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  • Michael Urie and David Patrick Kelly in Once Upon a Time Mattress on Broadway. (Photo: Encores!)

    Michael Urie recently made a segue from a show-stopping performance as Sir Robin in Broadway’s Spamalot to Prince Dauntless the Drab in the Encores! production of Once Upon a Mattress.

    “When I was a kid, if you would have told me that when I was in my 40s, I would not only be doing musicals, but many of them at the same time, I would not have believed it,” he says in an interview.

    Rehearsing Mattress by day while performing in Spamalot at night was a feat for the multi-talented actor.

    Known for his roles in television’s “Ugly Betty” and “Shrinking,” as well as his unforgettable turn in Broadway’s Torch Song, Urie also currently boasts a cameo as choreographer-director Jerome Robins in the Academy Award-nominated “Maestro.”

    In the same vein as the energetic characters he plays, he doesn’t seem to take a breath.

    “I’m the kid who could barely get through a dance class and didn’t get a solo in his college cabaret, so to be working on two Broadway musicals was just wild,” he said.

    Michel Urie is in the spotlight for one of his numbers in Once Upon a Mattress.

    Urie spoke with The New York Independent about his whirlwind of a year, working on the Sutton Foster– led Mattress, and what’s in store for the second season of “Shrinking.”

    The New York Independent: You’re making comedic musical theater look easy because you seem to be having the time of your life on stage. What is it about theater that speaks to you in such an integral way that you’re doing so much of it?

    Michael Urie: The theater community. It’s not just the people on stage and backstage, but the people who come see theater and elect to leave their lives at the door and check out. We’re such a society of multi-taskers now; going to the theater is still one of the things that requires your entire self and all of your attention. I appreciate that an audience of people are coming to just be with us for a little while. I like that this is something we can completely focus on, and it’s a community of people willing to put their devices down.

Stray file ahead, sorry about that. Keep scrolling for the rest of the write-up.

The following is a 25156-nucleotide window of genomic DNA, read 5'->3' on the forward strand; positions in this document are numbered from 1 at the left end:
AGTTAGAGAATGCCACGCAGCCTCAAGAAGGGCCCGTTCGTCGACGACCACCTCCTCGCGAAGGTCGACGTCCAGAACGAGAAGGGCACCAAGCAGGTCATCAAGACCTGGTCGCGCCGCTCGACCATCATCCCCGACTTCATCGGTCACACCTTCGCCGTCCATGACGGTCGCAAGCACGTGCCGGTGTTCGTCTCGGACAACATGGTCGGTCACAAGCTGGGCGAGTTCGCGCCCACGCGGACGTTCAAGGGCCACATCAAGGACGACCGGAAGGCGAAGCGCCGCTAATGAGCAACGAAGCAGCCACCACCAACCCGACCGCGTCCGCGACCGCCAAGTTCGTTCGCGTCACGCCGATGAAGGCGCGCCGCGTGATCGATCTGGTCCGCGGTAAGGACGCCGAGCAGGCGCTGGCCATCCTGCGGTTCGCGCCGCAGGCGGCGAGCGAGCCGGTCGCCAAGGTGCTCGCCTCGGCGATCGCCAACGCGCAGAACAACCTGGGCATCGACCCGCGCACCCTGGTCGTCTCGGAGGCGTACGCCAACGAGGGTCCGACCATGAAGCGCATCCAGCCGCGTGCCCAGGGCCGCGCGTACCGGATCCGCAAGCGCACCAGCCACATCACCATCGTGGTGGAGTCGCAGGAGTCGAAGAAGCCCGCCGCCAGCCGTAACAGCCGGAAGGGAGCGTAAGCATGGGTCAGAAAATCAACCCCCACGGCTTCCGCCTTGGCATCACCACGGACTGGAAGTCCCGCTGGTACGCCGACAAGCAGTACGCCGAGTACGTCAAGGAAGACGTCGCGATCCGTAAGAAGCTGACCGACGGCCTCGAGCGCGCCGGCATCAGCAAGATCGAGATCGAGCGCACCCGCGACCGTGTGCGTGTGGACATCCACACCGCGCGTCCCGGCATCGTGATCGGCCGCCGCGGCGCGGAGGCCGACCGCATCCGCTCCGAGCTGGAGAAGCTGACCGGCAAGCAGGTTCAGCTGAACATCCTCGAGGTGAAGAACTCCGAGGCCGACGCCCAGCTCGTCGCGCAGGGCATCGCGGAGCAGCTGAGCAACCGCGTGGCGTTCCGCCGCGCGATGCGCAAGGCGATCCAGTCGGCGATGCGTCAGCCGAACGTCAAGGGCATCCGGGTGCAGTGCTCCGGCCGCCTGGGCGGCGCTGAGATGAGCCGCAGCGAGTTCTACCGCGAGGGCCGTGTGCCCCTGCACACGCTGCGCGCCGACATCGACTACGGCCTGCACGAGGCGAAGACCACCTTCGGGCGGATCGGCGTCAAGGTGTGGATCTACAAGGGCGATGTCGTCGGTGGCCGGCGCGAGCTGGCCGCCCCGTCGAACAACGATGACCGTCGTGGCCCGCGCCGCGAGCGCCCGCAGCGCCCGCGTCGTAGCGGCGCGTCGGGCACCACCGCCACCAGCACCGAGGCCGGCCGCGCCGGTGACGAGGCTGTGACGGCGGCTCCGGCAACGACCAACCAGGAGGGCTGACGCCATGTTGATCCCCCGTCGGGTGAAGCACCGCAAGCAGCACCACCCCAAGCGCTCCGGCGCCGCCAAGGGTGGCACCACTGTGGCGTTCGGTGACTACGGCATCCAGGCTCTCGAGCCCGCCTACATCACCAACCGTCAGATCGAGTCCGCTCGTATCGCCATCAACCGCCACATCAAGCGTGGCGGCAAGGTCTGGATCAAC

NYI: What have the past few months been like as you juggled rehearsing for Mattress while performing in Spamalot?

    MU: It was totally insane and crazy. I was getting to Mattress rehearsal at 9:30 am, rehearsing until 6pm, and then I usually had a 7pm performance of Spamalot. I would literally leave City Center and go immediately to the St. James and get into my wig. It was a lot! I’ve done double duty before. I was rehearsing Hamlet and doing Torch Song at night. I remember the director being like, “He’s not going to play Hamlet like he’s from Brooklyn, right?” (Laughs)

    From L to R: Harriet Harris, Michael Urie, Chyenne Jackson and Nikki Renée Daniels.

    This is very different. It was a very emotional end to Spamalot and I didn’t want to leave because I love it so much. I took a break from it to do Mattress, but then I have to go shoot “Shrinking.” I really want to come back to Spamalot. I was having a complete ball. But it was full on double duty for two weeks where I was in the last emotional weeks of one job, and the entire rehearsal process of another, and they’re both musicals! I don’t have singing or dancing training! That stuff takes me longer.

    NYI: Encores! is known for producing exceptional productions very quickly. What did you most enjoy about working on Mattress?

    MU: It’s like musical comedy boot camp, and I love the immediacy of it. When you do a comedy, you learn more from one performance in front of an audience than you do in four weeks in a rehearsal room. The great thing about doing a two-week gig like this with a two-week rehearsal process is that you don’t have to wait very long for an audience. The audience comes and tells you about the show quickly. It’s a very giving audience. They understand what Encores! is all about. It’s a high-stakes show, but it’s glorious because the orchestra is phenomenal, and you get to hear these huge, lush orchestrations that were written for big orchestras. The score is played by some of the best musicians in New York. And they got such a great cast.

    Micheal Urie and Sutton Foster take center stage.